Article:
Dan Sali is connected to a wheelchair most of the time, but that doesn't stop him from connecting with nature and beauty.
And that's what caught the eye of a travelling Japanese priest, who invited Sali to exhibit his paintings at a Shinto shrine in Tokyo recently.
"I believe it's a first for a Canadian artist," said the soft-spoken Sali, 53, who has muscular dystrophy and spends much of his time in a motorized wheelchair.
"I have many physical barriers but I look at them as opportunities to grow. I'm aware of my body and place in this world, but there are other higher places to exist," the Victoria artist said, after returning from Japan.
The show was instigated by Victoria potter Harumi Ota, who admires Sali's work and described it to a friend visiting from Japan named Kaya Wataru.
The Shinto priest was so impressed he organized an exhibit at his shrine.
"Dan's painting is symbolic and good for the shrine display because of its imagery," Ota said this week. "He is also a good friend, and as an artist I appreciate his talent."
Sali said the priest felt a strong connection "between my thinking and the basic Shinto beliefs about balance between nature and human interaction. He only saw photos originally, and I was very pleased when he held a picture to his chest and said: 'This is my heart.' "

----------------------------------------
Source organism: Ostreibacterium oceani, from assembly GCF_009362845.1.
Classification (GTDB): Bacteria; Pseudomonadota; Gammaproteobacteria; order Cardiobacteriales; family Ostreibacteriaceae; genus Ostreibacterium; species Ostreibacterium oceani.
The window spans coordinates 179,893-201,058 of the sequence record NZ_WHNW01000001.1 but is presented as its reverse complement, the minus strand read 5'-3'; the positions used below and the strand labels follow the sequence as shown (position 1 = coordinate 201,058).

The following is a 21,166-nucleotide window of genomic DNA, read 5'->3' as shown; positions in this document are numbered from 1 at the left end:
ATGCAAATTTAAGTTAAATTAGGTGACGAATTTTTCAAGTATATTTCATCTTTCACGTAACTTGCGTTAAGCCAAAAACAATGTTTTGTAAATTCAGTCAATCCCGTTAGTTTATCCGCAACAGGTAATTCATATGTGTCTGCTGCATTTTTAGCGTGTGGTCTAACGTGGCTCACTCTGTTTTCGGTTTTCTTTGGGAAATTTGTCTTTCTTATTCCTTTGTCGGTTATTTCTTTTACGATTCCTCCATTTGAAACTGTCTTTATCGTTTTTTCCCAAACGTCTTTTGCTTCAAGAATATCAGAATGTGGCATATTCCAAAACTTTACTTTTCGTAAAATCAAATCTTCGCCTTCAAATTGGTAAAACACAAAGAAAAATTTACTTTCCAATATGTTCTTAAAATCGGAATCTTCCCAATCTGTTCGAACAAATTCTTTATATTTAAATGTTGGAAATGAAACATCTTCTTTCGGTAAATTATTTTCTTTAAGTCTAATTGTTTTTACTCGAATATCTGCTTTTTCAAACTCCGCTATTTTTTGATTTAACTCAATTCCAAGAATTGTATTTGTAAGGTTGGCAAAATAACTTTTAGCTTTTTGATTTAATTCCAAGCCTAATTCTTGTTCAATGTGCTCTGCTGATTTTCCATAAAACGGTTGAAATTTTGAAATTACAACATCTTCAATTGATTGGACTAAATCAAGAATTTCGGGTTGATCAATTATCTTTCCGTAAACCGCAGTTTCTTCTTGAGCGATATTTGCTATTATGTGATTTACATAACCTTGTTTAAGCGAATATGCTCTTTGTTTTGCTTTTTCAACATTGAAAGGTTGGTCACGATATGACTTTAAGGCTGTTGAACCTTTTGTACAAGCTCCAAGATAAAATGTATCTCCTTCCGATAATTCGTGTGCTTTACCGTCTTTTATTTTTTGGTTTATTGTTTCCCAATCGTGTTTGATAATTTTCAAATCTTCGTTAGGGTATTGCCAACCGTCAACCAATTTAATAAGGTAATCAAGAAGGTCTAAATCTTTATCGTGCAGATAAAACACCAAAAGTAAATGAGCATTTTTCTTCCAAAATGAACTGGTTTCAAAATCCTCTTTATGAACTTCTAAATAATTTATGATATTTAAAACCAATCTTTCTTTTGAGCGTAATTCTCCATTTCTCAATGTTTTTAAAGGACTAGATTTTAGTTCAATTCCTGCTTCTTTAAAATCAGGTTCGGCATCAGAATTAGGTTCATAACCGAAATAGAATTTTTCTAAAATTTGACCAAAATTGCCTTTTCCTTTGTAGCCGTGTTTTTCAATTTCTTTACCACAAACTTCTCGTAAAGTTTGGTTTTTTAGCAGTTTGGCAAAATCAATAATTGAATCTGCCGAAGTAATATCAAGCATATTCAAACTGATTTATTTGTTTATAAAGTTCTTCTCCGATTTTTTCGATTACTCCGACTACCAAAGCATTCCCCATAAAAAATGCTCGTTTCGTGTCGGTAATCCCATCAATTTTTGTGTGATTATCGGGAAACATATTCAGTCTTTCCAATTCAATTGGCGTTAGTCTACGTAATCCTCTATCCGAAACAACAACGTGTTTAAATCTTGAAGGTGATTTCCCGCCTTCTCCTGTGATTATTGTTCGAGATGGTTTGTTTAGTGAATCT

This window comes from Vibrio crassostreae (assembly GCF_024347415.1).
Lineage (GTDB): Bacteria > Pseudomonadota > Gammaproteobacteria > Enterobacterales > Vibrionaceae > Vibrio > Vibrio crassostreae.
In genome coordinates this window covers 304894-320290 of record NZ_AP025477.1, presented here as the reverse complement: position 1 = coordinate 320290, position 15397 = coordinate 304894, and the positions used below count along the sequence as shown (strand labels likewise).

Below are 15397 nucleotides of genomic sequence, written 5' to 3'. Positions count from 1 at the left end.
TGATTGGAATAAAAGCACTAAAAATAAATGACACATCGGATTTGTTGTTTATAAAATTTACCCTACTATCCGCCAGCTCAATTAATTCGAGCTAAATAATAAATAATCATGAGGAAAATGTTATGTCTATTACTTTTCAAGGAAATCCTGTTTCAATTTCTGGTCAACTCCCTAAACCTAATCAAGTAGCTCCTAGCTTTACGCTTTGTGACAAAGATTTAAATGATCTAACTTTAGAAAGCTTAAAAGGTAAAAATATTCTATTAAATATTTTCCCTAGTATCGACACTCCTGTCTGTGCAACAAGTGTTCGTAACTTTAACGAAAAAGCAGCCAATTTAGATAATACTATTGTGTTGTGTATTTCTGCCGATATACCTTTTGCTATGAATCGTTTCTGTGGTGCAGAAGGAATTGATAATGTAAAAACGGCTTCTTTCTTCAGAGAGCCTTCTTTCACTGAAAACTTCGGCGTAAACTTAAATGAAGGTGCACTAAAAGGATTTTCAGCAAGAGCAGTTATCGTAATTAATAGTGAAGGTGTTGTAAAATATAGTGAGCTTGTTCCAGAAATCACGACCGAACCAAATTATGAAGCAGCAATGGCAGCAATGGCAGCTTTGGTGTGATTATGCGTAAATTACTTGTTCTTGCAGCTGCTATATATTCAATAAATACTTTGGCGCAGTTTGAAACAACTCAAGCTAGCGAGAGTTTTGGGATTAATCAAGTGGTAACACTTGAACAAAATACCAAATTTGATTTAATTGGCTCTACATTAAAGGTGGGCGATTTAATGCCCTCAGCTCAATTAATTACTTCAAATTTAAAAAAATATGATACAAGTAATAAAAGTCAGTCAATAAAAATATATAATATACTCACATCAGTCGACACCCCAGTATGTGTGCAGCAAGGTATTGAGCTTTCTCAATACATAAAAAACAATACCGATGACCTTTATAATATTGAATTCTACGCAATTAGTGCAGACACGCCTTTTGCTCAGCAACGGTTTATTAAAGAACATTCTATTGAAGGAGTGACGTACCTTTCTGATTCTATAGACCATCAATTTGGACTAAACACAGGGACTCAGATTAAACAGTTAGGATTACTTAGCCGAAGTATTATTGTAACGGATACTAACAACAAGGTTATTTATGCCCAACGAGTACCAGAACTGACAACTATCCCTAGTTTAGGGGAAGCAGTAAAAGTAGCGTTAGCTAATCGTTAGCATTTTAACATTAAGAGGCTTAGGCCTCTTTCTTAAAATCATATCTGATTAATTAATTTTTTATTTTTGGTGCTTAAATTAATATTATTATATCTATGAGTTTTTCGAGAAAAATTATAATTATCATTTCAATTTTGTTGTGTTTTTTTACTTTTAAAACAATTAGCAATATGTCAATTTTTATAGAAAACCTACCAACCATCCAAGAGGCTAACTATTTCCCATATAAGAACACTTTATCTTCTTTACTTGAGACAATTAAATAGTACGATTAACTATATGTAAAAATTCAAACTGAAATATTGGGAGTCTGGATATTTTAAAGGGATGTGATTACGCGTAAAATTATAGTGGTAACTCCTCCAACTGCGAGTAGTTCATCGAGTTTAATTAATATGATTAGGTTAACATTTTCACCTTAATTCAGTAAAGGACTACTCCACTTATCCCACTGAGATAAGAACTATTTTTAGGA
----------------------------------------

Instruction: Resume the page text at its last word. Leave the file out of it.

The show of 20 ink and watercolour works was displayed in the shrine during November, and organizers want to create a touring exhibit. The priest is also talking about setting up a foundation to promote art workshops for children with disabilities.
"They are impressed with the art, and also sort of impressed with how I live my life and move through it with my disability. They joke about my being Japanese in my last life," said Sali, who was born in Regina and moved here six years ago. He never went to art school, but worked as an art teacher for several years.
His disease is progressive -- "Walking is dicey so I use a power chair, but I can still draw" -- and he was recently part of a two-person show at the Victoria Arts Connection gallery, as well as a group exhibition of Canadian artists and illustrators at the Pacific Festival of the Book.
His paintings are full of fanciful birds, bubbles, spheres, light beams and solar systems. In one is a view of outer space framed by two blue herons with wings outstretched. "The herons are guardians of solitude, gatekeepers of consciousness," says the artist, who is inspired by quantum physics and Buddhist thought.
One of his most uplifting moments was years ago while meditating on a hill in Saskatoon: "I had a sudden feeling of connection that lasted 10 minutes. I could hear the grass moving, all the insects . . . It was one of those defining moments when you realize you are part of everything."
He added the recent trip was special because old friends bought his airline ticket, and new friends in Japan took care of everything else. Sali lives on a disability pension, and hopes to raise his standard of living through his art.
His next show is in May at the Collective Works Gallery in Fernwood.